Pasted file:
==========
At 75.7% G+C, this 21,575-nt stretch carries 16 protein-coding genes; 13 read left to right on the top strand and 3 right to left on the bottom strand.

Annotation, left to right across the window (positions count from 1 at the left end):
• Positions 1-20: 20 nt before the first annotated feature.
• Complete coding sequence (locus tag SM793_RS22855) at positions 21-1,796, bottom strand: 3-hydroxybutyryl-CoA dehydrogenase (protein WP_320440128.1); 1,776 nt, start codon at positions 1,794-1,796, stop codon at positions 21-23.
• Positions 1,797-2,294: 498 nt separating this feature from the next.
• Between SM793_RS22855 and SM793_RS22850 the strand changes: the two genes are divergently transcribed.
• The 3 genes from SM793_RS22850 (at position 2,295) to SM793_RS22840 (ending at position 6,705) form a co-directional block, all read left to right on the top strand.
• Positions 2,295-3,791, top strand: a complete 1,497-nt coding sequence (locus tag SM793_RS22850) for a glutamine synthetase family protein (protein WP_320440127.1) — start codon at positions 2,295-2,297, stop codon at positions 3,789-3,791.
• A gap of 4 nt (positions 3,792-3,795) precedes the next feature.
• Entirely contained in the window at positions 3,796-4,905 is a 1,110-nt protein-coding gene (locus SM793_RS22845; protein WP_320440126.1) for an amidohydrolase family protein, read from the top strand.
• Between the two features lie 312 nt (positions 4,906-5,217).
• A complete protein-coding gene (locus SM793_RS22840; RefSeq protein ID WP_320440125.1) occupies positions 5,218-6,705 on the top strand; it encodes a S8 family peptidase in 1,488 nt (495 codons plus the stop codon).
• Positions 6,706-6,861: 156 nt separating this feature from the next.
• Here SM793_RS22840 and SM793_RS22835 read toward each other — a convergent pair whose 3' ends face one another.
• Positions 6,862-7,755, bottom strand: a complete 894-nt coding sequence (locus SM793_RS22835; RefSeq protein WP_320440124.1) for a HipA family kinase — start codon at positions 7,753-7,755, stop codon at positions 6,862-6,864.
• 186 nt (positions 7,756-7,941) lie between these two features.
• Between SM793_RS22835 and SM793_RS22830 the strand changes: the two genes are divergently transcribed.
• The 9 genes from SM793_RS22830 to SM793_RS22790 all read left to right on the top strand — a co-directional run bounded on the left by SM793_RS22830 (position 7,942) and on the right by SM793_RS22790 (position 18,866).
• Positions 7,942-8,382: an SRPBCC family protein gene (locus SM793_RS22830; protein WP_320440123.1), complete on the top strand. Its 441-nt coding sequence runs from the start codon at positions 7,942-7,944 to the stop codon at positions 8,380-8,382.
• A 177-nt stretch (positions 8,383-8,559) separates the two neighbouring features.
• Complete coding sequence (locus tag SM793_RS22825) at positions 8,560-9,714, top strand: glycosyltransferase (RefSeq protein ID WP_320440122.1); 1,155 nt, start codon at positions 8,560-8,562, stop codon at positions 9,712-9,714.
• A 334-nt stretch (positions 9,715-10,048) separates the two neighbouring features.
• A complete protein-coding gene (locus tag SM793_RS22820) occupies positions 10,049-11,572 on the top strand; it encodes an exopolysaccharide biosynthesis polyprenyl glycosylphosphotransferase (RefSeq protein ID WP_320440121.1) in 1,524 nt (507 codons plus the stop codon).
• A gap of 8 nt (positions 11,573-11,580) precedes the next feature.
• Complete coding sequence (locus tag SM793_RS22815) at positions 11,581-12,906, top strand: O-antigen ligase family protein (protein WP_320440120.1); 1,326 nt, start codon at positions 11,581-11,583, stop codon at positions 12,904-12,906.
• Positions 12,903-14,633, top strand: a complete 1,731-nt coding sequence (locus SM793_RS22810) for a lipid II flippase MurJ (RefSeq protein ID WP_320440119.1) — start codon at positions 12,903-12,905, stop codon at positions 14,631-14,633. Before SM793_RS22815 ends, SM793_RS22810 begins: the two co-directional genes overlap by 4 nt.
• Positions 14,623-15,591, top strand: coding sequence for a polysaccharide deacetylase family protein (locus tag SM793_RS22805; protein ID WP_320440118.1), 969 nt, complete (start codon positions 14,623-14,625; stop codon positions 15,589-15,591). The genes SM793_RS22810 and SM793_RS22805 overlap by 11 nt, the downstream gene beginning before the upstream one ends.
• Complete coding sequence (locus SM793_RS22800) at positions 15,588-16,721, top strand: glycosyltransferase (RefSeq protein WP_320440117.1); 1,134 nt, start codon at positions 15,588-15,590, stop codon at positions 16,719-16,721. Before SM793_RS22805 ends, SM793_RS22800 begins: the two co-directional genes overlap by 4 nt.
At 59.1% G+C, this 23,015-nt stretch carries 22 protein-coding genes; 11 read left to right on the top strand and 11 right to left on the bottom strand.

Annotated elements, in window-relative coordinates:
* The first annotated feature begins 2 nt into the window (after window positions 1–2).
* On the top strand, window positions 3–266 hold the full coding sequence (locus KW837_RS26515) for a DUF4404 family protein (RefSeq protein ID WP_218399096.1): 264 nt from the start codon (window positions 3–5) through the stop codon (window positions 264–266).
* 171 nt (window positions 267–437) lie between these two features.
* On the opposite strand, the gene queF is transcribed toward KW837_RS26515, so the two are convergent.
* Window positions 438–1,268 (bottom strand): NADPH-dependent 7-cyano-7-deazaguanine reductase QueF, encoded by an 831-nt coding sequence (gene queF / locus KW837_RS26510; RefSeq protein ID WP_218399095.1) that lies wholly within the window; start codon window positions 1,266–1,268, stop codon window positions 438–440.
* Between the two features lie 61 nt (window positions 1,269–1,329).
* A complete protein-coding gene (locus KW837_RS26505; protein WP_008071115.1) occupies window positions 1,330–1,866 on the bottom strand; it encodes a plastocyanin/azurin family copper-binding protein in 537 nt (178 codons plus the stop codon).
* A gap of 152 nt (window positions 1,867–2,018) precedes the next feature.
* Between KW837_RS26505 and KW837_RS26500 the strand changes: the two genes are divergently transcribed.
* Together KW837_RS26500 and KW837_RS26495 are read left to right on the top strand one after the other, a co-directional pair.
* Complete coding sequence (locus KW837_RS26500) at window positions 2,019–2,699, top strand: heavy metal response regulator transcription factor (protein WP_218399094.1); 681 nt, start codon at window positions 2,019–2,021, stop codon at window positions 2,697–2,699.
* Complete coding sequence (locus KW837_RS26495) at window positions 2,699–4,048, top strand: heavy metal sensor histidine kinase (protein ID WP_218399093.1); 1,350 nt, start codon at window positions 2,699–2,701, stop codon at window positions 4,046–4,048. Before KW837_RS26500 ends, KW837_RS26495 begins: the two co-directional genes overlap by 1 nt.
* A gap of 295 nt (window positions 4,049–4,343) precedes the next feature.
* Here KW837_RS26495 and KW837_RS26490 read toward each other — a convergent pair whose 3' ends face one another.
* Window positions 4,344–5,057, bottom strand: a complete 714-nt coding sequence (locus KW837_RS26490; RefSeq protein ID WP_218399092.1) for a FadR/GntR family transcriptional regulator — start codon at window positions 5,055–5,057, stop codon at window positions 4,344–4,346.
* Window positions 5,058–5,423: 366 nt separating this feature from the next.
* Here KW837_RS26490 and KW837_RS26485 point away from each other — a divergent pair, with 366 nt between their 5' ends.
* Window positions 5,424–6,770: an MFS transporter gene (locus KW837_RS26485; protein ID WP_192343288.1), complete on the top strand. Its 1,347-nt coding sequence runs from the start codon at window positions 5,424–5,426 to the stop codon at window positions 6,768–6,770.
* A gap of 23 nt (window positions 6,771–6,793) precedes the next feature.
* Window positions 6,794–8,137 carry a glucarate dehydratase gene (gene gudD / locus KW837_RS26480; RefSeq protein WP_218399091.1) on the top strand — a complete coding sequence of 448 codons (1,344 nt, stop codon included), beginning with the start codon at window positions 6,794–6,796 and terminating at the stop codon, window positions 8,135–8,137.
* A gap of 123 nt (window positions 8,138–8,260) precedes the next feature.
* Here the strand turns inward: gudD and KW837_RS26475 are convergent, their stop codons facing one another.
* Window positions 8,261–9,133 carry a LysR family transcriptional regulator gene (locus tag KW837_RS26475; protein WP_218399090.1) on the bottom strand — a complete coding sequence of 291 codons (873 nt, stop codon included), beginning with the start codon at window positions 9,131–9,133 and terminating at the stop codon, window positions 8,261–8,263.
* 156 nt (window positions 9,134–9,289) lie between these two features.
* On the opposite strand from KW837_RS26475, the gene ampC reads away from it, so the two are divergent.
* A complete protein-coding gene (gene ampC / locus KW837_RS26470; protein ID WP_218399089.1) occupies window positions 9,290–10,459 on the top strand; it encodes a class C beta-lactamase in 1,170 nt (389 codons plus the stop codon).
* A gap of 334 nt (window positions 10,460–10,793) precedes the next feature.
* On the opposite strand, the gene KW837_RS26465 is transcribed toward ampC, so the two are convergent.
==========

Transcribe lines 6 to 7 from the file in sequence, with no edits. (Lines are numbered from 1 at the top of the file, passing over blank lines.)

• Between SM793_RS22855 and SM793_RS22850 the strand changes: the two genes are divergently transcribed.
• The 3 genes from SM793_RS22850 (at position 2,295) to SM793_RS22840 (ending at position 6,705) form a co-directional block, all read left to right on the top strand.